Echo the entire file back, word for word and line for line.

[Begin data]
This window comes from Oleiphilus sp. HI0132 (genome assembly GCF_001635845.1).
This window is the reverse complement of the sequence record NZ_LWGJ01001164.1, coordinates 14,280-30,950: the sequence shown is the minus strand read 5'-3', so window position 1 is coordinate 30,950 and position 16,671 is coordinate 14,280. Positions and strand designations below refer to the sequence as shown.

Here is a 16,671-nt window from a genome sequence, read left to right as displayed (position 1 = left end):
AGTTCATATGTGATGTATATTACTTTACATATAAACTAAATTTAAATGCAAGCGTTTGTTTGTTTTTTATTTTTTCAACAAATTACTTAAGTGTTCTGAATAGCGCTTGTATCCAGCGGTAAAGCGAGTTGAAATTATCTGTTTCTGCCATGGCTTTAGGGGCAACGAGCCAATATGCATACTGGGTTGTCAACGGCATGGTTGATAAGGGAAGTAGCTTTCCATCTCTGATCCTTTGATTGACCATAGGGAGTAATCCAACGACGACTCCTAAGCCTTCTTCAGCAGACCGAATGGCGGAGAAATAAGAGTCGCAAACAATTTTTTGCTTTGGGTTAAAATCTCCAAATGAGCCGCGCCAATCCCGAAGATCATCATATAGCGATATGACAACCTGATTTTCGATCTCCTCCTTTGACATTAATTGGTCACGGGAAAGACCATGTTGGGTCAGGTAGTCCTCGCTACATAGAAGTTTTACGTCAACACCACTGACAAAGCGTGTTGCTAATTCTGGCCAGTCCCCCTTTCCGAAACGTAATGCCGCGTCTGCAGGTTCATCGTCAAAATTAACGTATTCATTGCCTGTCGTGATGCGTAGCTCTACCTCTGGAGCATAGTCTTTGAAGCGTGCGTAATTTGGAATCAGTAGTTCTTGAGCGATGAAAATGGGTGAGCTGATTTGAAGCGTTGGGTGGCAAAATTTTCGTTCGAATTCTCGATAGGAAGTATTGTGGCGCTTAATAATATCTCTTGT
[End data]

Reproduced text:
This window comes from Oleiphilus sp. HI0132 (genome assembly GCF_001635845.1).
This window is the reverse complement of the sequence record NZ_LWGJ01001164.1, coordinates 14,280-30,950: the sequence shown is the minus strand read 5'-3', so window position 1 is coordinate 30,950 and position 16,671 is coordinate 14,280. Positions and strand designations below refer to the sequence as shown.

Here is a 16,671-nt window from a genome sequence, read left to right as displayed (position 1 = left end):
AGTTCATATGTGATGTATATTACTTTACATATAAACTAAATTTAAATGCAAGCGTTTGTTTGTTTTTTATTTTTTCAACAAATTACTTAAGTGTTCTGAATAGCGCTTGTATCCAGCGGTAAAGCGAGTTGAAATTATCTGTTTCTGCCATGGCTTTAGGGGCAACGAGCCAATATGCATACTGGGTTGTCAACGGCATGGTTGATAAGGGAAGTAGCTTTCCATCTCTGATCCTTTGATTGACCATAGGGAGTAATCCAACGACGACTCCTAAGCCTTCTTCAGCAGACCGAATGGCGGAGAAATAAGAGTCGCAAACAATTTTTTGCTTTGGGTTAAAATCTCCAAATGAGCCGCGCCAATCCCGAAGATCATCATATAGCGATATGACAACCTGATTTTCGATCTCCTCCTTTGACATTAATTGGTCACGGGAAAGACCATGTTGGGTCAGGTAGTCCTCGCTACATAGAAGTTTTACGTCAACACCACTGACAAAGCGTGTTGCTAATTCTGGCCAGTCCCCCTTTCCGAAACGTAATGCCGCGTCTGCAGGTTCATCGTCAAAATTAACGTATTCATTGCCTGTCGTGATGCGTAGCTCTACCTCTGGAGCATAGTCTTTGAAGCGTGCGTAATTTGGAATCAGTAGTTCTTGAGCGATGAAAATGGGTGAGCTGATTTGAAGCGTTGGGTGGCAAAATTTTCGTTCGAATTCTCGATAGGAAGTATTGTGGCGCTTAATAATATCTCTTGT